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Verbal nonsense reveals limitations of AI chatbots + Robot consensus + AI outperforms

C C Offline
Verbal nonsense reveals limitations of AI chatbots

INTRO: The era of artificial-intelligence chatbots that seem to understand and use language the way we humans do has begun. Under the hood, these chatbots use large language models, a particular kind of neural network. But a new study shows that large language models remain vulnerable to mistaking nonsense for natural language. To a team of researchers at Columbia University, it’s a flaw that might point toward ways to improve chatbot performance and help reveal how humans process language.

In a paper published online today in Nature Machine Intelligence, the scientists describe how they challenged nine different language models with hundreds of pairs of sentences. For each pair, people who participated in the study picked which of the two sentences they thought was more natural, meaning that it was more likely to be read or heard in everyday life. The researchers then tested the models to see if they would rate each sentence pair the same way the humans had.

In head-to-head tests, more sophisticated AIs based on what researchers refer to as transformer neural networks tended to perform better than simpler recurrent neural network models and statistical models that just tally the frequency of word pairs found on the internet or in online databases. But all the models made mistakes, sometimes choosing sentences that sound like nonsense to a human ear.

“That some of the large language models perform as well as they do suggests that they capture something important that the simpler models are missing,” said Dr. Nikolaus Kriegeskorte, PhD, a principal investigator at Columbia’s Zuckerman Institute and a coauthor on the paper. “That even the best models we studied still can be fooled by nonsense sentences shows that their computations are missing something about the way humans process language.” (MORE - details, no ads)

How do robots collaborate to achieve consensus?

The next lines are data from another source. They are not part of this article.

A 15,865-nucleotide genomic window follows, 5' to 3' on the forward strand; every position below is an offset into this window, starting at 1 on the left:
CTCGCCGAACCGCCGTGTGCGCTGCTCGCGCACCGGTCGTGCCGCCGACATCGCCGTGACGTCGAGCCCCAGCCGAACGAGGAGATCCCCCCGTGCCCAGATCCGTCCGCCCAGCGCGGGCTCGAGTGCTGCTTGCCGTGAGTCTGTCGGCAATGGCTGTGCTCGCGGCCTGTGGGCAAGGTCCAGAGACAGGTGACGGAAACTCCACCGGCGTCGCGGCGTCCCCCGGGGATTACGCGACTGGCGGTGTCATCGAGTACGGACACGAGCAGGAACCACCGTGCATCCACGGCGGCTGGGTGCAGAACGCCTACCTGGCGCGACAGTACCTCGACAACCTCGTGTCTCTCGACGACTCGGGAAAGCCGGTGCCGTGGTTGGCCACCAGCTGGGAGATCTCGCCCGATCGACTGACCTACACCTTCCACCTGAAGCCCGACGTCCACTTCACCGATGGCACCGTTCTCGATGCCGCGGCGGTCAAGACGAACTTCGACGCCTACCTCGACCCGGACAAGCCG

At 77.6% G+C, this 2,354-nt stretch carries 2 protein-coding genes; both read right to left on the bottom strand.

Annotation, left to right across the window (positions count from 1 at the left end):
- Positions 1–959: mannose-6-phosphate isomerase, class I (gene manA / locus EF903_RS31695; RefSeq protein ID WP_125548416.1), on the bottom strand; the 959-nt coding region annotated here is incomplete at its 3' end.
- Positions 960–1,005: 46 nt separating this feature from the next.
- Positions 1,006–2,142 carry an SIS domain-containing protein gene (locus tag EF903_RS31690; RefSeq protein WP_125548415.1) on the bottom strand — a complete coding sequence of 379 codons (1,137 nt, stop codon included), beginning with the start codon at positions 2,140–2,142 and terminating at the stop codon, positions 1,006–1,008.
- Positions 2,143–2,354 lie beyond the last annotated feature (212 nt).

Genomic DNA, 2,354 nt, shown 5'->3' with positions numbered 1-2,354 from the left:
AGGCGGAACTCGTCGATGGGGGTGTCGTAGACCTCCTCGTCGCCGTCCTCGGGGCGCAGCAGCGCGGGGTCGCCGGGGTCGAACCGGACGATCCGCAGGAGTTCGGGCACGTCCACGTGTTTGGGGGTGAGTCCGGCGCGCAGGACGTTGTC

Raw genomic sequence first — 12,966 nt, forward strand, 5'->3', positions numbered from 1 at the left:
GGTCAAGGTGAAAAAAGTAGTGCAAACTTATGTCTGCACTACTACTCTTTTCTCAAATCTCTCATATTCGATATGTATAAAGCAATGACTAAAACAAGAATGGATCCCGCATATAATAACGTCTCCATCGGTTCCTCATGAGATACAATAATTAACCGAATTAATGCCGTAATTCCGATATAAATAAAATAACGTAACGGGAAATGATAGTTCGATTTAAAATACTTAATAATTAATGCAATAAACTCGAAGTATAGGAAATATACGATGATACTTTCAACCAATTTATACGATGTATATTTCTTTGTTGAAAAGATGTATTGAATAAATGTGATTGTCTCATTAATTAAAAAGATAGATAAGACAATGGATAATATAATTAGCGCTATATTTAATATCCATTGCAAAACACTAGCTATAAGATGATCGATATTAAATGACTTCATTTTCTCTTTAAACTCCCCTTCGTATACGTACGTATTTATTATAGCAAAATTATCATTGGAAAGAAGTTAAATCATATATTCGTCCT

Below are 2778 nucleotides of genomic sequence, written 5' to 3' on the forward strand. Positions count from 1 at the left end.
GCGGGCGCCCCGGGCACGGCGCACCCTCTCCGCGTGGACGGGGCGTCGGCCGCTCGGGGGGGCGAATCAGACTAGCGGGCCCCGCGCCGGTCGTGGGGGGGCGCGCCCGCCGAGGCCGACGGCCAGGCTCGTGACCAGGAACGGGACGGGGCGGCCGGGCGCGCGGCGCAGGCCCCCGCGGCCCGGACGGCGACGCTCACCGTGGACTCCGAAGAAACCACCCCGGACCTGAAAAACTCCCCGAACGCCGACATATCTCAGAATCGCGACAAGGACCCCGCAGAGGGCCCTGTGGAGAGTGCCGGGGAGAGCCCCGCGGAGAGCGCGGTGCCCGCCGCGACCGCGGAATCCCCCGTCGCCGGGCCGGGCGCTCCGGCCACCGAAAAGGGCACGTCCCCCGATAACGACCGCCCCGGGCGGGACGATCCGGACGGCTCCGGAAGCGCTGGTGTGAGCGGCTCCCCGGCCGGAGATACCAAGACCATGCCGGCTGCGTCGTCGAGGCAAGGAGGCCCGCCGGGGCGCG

INTRO: Making group decisions is no easy task, especially when the decision makers are a swarm of robots. To increase swarm autonomy in collective perception, a research team at the IRIDIA artificial intelligence research laboratory at the Université Libre de Bruxelles proposed an innovative self-organizing approach in which one robot at a time works temporarily as the “brain” to consolidate information on behalf of the group. Their paper was published Sept. 13 in Intelligent Computing, a Science Partner Journal. In the paper, the authors showed that their method improves collective perception accuracy by reducing sources of uncertainty... (MORE - details, no ads)

Artificial Intelligence: AI may outperform most humans at creative thinking task

INTRO: Large language model (LLM) AI chatbots may be able to outperform the average human at a creative thinking task where the participant devises alternative uses for everyday objects (an example of divergent thinking), suggests a study published in Scientific Reports. However, the human participants with the highest scores still outperformed the best chatbot responses... (MORE - details, no ads)
confused2 Offline
If AI outperforms even 50% of people involved in work that requires some degree of intelligence .. we have a problem. Just finding someone that speaks (say) 25 languages (including Chinese) is problem enough.

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